Bruce did not treat us well. I’m from Montana and I haven’t even seen a blizzard like that before! We got about 8 inches with some 3 foot snowdrifts. The animals definitely suffered from the wind the most.
The only thing I could do was to keep regularly throwing hay in for them. The way their shelters are oriented, the wind (30-40 mph sustained with 55 mph gusts) just blew in the north ends and out the south. A few hours into the blizzard, Hubby and me went out and took some hay bales into the sheep paddocks and stacked them two-high on the north ends of the shelters – just a small windbreak. If we stacked them any higher, the wind would knock them over.
The ewes figured it out pretty quick and crowded inside to draft off the bales. Mamma Rhea was giving me that bewildered look as if to say, “What is even happening?! I’m freezing to death!” They were covered in snow and ice from head to hoof, the wind having driven it deep into their fleece.
The rams were worse off. They had a huge drift forming outside the north side of their shelter, which was causing snow to blow inside their shelter over the top of their water tank. Their faces, ears, and scrotums were literally encased in ice and the rest of their bodies looked like giant snowballs. At several different points, they felt like standing outside, butt into the wind, was a better plan than drafting off of the hay bales.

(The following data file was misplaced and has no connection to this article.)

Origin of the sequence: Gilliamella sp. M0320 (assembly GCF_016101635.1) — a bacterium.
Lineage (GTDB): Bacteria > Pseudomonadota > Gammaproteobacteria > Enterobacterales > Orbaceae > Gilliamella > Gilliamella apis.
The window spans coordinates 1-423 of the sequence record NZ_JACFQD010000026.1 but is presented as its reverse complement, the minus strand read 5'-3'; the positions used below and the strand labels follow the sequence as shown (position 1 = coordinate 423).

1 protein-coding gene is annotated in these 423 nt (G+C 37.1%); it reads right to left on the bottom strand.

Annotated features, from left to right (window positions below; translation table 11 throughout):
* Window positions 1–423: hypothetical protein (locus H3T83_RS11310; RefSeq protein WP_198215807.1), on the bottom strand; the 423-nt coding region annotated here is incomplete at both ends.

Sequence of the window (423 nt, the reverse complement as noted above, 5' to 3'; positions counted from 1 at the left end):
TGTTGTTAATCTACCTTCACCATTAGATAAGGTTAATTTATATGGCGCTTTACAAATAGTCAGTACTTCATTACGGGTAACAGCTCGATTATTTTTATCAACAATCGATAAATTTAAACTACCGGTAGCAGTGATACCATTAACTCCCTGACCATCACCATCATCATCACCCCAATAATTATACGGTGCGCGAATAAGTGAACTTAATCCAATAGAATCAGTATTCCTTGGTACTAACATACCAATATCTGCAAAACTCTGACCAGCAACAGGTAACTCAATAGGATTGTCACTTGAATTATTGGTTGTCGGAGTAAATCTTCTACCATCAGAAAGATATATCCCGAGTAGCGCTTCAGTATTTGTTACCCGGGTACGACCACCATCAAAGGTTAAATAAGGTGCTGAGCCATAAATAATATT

The horse was encased in snow and ice (even with her blanket on) and shivering so bad that she was almost falling over. We took her up to the garage and tried to put her into a stall we had made inside, but she wouldn’t go for it. However, she was able to draft on the south end of the house for a while, and that warmed her up.
Ultimately, I felt like they would all die on Sunday, but somehow they lived. The wind was relentless. When I stood with my back into the wind, I felt like that must have been what it was like for people visiting the Arctic, with all that wind and snow obliterating the tundra… What a miserable place that must be.
Everyone was glad to stand or lay in the sun the next morning. I think they were all exhausted. The hay bales and the 300g blanket probably saved them. I really hope that’s the last blizzard – ever – or at least until the barn is up! If we had the barn, this would have been a non-issue. As it was, there was basically no shelter for any of them and it broke my heart to watch them suffer so much. I could tell they were cold and desperate for it to blow over.